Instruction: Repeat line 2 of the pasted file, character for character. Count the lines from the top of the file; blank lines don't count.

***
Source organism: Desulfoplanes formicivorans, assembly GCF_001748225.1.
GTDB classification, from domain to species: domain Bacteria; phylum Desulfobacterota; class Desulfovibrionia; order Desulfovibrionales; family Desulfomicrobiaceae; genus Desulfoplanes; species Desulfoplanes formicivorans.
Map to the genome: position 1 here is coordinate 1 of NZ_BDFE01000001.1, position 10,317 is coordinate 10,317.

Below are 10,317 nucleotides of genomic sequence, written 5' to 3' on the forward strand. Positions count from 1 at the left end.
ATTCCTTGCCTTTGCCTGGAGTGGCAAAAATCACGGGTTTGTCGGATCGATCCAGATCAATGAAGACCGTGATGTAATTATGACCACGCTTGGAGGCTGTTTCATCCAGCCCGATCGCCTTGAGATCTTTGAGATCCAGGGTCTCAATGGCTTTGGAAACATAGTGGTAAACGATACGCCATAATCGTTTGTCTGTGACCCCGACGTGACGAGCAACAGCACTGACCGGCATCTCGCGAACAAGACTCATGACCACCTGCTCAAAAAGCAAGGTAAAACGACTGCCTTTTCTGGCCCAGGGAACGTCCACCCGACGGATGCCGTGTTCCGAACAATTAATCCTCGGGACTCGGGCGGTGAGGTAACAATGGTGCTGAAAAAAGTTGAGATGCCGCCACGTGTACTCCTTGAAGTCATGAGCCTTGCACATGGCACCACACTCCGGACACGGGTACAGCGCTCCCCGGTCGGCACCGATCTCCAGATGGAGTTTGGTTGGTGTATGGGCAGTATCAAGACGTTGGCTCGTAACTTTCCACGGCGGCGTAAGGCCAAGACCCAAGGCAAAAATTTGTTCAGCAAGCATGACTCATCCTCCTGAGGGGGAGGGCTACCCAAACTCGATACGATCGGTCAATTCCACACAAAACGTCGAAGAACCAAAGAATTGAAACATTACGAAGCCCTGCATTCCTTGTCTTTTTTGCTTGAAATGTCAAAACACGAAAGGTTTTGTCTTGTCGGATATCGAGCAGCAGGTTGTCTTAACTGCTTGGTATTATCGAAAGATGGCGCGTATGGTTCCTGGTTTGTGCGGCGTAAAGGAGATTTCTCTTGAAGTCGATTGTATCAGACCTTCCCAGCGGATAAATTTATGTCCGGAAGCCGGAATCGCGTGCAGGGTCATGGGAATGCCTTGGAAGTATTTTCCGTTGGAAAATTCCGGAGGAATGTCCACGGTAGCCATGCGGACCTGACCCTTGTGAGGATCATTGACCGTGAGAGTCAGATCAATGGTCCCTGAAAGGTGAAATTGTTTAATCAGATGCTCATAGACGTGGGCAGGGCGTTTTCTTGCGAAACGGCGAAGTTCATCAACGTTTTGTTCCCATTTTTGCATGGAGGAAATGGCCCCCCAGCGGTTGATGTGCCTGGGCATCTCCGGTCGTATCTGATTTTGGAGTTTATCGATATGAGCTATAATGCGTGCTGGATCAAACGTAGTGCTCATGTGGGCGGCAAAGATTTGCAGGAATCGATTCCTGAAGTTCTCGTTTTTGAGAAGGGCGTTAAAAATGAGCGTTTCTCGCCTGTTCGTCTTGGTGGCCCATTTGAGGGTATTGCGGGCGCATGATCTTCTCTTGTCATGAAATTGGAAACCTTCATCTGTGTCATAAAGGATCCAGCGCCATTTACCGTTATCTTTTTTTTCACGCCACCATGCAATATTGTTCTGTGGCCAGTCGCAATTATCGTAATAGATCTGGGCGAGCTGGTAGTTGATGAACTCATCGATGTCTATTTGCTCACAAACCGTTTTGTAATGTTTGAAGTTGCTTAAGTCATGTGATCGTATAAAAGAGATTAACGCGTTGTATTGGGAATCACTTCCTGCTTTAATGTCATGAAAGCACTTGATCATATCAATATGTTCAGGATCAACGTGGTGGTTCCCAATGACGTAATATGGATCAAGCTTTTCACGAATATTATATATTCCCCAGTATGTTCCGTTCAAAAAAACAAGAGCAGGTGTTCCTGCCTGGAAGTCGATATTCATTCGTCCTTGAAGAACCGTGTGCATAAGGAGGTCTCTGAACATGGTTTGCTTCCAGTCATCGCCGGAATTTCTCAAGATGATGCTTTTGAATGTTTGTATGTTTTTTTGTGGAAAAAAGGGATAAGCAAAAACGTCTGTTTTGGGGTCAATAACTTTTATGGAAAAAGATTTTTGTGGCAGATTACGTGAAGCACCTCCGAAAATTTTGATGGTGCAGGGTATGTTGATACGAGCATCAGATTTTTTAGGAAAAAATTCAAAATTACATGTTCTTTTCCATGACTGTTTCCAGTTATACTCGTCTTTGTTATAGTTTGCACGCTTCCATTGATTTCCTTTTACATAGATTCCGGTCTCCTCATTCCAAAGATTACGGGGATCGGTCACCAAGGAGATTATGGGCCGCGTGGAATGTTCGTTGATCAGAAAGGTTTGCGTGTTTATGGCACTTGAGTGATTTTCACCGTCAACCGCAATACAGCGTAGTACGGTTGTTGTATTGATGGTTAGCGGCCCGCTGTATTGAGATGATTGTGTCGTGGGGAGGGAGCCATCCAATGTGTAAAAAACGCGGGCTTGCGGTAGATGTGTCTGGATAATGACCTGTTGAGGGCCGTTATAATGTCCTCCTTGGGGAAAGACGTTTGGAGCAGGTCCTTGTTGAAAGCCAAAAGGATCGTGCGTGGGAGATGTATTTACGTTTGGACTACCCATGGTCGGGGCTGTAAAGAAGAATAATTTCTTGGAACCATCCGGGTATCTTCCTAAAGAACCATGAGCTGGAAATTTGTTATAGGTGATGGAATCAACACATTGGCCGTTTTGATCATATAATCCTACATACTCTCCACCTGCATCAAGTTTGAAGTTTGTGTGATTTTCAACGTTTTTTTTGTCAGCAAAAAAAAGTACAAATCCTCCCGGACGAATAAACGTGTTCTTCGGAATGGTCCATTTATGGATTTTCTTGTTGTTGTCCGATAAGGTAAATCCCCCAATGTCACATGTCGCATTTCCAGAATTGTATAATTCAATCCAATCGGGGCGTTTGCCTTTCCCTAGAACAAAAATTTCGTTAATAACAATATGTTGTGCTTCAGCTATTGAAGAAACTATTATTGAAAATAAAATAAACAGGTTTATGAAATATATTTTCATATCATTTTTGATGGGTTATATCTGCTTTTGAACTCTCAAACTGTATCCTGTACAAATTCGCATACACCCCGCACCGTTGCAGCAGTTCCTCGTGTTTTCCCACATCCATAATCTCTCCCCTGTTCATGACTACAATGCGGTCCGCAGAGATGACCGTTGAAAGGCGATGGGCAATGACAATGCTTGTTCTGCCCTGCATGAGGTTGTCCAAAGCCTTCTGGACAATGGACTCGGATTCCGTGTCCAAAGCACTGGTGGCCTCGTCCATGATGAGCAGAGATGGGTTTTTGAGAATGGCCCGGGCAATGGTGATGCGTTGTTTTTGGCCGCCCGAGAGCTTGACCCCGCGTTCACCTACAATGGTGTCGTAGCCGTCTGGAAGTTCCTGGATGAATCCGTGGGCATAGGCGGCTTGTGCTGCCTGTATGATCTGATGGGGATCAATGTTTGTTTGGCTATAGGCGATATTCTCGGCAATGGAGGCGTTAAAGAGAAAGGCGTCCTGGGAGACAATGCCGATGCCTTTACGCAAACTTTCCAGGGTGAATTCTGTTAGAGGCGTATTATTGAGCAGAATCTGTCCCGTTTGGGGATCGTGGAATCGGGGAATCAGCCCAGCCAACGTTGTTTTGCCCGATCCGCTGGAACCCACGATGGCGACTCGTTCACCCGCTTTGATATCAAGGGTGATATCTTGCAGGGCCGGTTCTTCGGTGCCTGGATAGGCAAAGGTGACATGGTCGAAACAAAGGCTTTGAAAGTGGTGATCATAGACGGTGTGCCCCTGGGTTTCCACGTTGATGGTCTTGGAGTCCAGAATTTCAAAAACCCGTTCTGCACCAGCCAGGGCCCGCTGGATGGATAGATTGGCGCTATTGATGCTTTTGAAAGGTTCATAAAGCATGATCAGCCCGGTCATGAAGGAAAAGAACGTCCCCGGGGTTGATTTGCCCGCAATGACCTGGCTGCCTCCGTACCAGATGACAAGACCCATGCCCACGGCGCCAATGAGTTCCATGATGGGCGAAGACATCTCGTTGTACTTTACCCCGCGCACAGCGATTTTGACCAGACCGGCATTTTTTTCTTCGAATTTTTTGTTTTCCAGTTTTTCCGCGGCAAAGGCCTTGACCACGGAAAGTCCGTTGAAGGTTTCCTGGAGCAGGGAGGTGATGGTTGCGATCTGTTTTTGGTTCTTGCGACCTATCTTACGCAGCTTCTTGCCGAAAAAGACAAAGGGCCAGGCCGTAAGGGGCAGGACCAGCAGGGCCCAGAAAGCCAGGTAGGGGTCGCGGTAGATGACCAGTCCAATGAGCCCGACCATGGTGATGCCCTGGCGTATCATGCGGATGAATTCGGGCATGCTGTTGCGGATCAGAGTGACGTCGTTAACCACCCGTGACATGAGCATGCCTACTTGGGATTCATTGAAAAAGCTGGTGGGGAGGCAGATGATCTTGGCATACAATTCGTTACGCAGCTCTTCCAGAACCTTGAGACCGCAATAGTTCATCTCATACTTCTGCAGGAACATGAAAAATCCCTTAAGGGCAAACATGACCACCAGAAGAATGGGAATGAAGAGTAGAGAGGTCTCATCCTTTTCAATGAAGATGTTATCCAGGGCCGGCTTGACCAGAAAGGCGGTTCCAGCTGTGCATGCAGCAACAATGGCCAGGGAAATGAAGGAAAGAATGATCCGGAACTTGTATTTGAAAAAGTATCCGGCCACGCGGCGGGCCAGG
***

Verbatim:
GTDB classification, from domain to species: domain Bacteria; phylum Desulfobacterota; class Desulfovibrionia; order Desulfovibrionales; family Desulfomicrobiaceae; genus Desulfoplanes; species Desulfoplanes formicivorans.